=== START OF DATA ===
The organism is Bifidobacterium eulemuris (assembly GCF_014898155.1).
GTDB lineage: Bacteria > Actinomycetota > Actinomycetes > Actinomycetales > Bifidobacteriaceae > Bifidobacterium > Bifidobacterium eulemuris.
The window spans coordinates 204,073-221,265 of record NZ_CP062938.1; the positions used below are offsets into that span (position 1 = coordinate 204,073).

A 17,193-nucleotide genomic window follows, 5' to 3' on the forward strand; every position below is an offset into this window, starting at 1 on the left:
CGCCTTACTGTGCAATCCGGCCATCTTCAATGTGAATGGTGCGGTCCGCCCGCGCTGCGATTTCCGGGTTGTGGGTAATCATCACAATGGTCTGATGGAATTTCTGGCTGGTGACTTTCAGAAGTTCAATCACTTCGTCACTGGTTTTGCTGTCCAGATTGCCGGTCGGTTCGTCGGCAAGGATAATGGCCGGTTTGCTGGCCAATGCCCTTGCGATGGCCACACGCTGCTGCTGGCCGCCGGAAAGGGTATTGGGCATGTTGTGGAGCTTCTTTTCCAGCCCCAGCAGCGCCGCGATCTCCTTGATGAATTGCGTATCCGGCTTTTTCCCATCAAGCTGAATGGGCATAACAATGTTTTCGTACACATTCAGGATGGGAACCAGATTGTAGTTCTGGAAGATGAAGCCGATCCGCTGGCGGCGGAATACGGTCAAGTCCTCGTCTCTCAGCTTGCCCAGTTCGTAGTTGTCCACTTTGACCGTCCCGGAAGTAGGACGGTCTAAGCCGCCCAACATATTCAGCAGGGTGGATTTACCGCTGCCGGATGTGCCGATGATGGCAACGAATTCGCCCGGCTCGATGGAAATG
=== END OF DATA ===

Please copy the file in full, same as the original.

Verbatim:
The organism is Bifidobacterium eulemuris (assembly GCF_014898155.1).
GTDB lineage: Bacteria > Actinomycetota > Actinomycetes > Actinomycetales > Bifidobacteriaceae > Bifidobacterium > Bifidobacterium eulemuris.
The window spans coordinates 204,073-221,265 of record NZ_CP062938.1; the positions used below are offsets into that span (position 1 = coordinate 204,073).

A 17,193-nucleotide genomic window follows, 5' to 3' on the forward strand; every position below is an offset into this window, starting at 1 on the left:
CGCCTTACTGTGCAATCCGGCCATCTTCAATGTGAATGGTGCGGTCCGCCCGCGCTGCGATTTCCGGGTTGTGGGTAATCATCACAATGGTCTGATGGAATTTCTGGCTGGTGACTTTCAGAAGTTCAATCACTTCGTCACTGGTTTTGCTGTCCAGATTGCCGGTCGGTTCGTCGGCAAGGATAATGGCCGGTTTGCTGGCCAATGCCCTTGCGATGGCCACACGCTGCTGCTGGCCGCCGGAAAGGGTATTGGGCATGTTGTGGAGCTTCTTTTCCAGCCCCAGCAGCGCCGCGATCTCCTTGATGAATTGCGTATCCGGCTTTTTCCCATCAAGCTGAATGGGCATAACAATGTTTTCGTACACATTCAGGATGGGAACCAGATTGTAGTTCTGGAAGATGAAGCCGATCCGCTGGCGGCGGAATACGGTCAAGTCCTCGTCTCTCAGCTTGCCCAGTTCGTAGTTGTCCACTTTGACCGTCCCGGAAGTAGGACGGTCTAAGCCGCCCAACATATTCAGCAGGGTGGATTTACCGCTGCCGGATGTGCCGATGATGGCAACGAATTCGCCCGGCTCGATGGAAATG